Pamela Mains has a literary secret.
Mains -- avid reader, book lover and owner of the late, lamented Cheesecake and Crime bookstore -- owns a Sony Reader, a handheld electronic device that lets her read a book without having to deal with an actual paper-and-print book-book.
"My husband got it for my birthday about a year-and-a-half ago," confesses Mains.
However, she adds, "I still haven't been able to get myself to open it."
Mains appreciates the theoretical virtues of her e-book reader, which like Amazon's Kindle, Barnes & Noble's Nook and other similar devices, enables bookworms to carry around hundreds of digitized books in a gizmo the size of a trade paperback and the width of a novella.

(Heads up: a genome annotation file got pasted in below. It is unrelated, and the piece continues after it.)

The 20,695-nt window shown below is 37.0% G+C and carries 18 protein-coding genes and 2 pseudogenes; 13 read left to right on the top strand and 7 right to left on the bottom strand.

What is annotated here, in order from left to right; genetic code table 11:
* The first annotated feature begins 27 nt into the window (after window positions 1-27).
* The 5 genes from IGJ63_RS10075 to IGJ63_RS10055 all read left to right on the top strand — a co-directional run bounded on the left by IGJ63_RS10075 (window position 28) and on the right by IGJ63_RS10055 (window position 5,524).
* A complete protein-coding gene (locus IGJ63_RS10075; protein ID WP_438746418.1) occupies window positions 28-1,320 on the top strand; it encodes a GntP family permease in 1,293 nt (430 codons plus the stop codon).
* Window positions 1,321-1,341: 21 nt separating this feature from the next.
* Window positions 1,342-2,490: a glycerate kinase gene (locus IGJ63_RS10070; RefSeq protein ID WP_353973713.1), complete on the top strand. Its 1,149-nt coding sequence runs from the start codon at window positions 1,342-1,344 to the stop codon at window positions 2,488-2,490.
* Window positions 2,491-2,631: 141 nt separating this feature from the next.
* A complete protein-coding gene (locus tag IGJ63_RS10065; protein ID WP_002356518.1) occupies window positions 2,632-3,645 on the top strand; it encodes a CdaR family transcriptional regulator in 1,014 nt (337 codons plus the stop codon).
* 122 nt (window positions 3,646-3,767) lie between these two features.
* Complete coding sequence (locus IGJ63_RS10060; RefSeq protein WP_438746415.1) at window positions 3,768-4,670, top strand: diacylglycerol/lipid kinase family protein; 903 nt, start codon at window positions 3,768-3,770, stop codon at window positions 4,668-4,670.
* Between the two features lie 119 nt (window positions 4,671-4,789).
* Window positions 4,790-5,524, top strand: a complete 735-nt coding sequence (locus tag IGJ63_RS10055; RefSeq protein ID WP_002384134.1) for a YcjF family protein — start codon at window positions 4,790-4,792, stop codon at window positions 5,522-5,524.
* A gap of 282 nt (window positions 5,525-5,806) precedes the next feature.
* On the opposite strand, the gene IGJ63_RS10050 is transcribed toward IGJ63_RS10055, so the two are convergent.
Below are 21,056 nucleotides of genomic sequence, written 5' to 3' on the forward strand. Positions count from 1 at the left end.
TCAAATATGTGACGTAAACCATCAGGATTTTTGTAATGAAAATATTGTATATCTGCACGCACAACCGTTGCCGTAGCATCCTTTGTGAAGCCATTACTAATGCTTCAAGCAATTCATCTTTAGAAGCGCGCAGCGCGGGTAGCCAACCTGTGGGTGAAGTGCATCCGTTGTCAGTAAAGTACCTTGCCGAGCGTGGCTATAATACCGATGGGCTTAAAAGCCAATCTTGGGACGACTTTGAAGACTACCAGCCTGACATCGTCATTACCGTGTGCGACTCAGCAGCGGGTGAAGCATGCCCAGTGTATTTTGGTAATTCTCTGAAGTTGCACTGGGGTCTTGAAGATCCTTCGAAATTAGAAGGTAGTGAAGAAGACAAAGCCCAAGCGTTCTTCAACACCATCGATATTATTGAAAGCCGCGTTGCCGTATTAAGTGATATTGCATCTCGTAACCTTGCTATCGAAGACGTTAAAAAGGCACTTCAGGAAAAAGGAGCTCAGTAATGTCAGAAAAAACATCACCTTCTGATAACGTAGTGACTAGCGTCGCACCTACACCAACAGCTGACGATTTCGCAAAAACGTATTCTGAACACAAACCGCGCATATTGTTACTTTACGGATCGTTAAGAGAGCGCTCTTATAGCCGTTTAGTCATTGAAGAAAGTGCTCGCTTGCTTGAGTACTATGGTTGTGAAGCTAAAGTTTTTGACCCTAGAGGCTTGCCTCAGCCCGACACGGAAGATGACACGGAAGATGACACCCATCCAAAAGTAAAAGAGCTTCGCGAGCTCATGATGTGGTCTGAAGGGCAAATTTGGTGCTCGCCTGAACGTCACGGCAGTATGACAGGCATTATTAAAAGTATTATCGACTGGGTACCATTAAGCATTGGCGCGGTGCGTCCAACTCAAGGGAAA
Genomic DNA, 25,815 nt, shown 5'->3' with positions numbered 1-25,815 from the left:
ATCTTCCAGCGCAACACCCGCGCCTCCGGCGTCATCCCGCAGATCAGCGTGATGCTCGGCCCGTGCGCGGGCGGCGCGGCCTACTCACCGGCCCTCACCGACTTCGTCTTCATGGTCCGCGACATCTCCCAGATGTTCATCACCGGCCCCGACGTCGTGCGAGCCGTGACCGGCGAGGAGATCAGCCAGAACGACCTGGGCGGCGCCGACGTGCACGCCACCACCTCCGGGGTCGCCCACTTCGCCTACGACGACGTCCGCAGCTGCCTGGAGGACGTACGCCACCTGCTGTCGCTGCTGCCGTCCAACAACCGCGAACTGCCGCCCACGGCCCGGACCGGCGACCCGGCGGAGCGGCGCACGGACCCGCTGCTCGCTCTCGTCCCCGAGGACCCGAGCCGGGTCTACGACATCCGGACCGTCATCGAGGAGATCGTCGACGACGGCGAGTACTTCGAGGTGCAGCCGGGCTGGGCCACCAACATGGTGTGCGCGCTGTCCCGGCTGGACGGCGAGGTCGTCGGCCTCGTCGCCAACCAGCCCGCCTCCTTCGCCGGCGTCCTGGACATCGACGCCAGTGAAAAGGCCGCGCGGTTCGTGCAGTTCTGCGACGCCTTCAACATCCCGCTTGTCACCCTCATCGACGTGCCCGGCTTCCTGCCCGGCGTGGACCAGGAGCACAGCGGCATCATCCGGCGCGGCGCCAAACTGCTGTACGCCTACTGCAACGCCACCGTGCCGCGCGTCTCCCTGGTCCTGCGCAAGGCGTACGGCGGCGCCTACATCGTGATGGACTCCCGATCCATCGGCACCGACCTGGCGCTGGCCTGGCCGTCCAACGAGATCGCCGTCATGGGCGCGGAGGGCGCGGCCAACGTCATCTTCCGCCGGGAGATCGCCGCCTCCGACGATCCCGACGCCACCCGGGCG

But, she says, "I love books. I love the feel of the paper. And I do believe that's on the way out, unfortunately."
And that's why Mains' brand new e-book reader remains boxed, unopened and unused.
"I think the reason I haven't opened it yet is because, once I do, that will be the shift for me," she says. "I will go to an e-reader at that point."
Mains isn't alone in her ambivalence. Even as Kindles, Nooks and other e-book readers -- not to mention iPads, laptops and smart phones equipped with e-reader apps -- take their place as this Christmas season's hottest gift, book lovers are apt to experience nostalgia for, and a bit of concern about, the literary medium they're leaving behind.